a bandwidth orchestrator adapted to
responsive to detection of congestion on a network service, by the container runtime system, with identifiable data therein, obtain policy associated with the congested network service and cause bandwidth on demand in the network to mitigate the congestion when the bandwidth on demand is possible in the network and permitted based on the policy of the congested network service,
responsive to the congestion remaining subsequent to the bandwidth on demand or when the bandwidth on demand is not possible or permitted, orchestrate bandwidth for the congested network service based on the associated priority in the policy, and
responsive to the congestion remaining subsequent to the orchestrating bandwidth based on priority, orchestrate bandwidth for the congested network services based on an amount remaining to download for the network service and one or more additional network services.
16. The bandwidth management system of claim 15, wherein the bandwidth is orchestrated for the congested network services based on the associated priority in the policy comprises a pause for lower priority Service Layer Agreement (SLA) network services in favor of higher priority SLA network services.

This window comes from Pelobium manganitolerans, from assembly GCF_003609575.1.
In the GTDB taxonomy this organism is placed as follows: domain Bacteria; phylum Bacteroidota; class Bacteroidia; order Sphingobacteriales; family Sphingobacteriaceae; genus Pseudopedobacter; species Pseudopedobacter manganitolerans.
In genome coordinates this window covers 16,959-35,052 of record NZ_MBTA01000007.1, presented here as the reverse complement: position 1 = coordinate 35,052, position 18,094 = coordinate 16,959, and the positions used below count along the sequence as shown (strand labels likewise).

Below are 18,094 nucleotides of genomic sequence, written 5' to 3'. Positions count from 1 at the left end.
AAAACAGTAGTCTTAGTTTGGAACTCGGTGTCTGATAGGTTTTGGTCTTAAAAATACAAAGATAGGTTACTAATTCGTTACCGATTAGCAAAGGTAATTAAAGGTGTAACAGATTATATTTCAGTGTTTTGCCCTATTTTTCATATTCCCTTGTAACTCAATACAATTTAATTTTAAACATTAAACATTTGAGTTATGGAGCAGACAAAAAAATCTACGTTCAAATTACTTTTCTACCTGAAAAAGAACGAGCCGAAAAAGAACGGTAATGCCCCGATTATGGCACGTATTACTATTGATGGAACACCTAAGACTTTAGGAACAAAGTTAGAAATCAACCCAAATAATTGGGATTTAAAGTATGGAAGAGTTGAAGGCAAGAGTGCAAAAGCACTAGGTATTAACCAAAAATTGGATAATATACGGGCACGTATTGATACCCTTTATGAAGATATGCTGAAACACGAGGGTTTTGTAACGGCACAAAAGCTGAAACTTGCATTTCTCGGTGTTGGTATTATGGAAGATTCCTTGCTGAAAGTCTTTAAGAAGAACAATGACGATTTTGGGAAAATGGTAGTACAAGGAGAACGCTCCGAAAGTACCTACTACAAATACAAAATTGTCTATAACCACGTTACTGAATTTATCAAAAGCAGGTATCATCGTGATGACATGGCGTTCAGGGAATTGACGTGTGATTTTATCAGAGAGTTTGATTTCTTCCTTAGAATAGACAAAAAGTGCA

17. The bandwidth management system of claim 15, wherein the data collector system is communicatively coupled to the SDN controller network via an SDN controller.
18. The bandwidth management system of claim 15, wherein the network services provide distribution of uniquely identifiable images or software containers between a source and destination location in the network.
19. The bandwidth management system of claim 15, wherein the network services provide distribution of uniquely identifiable content between a source and destination location in the network, wherein the uniquely identifiable content is identifiable over the network based on one of a manifest file and a hash signature.
20. The bandwidth management system of claim 15, wherein the container runtime analyzer is adapted to monitor continually the network and the network services with identifiable data therein to detect the congestion.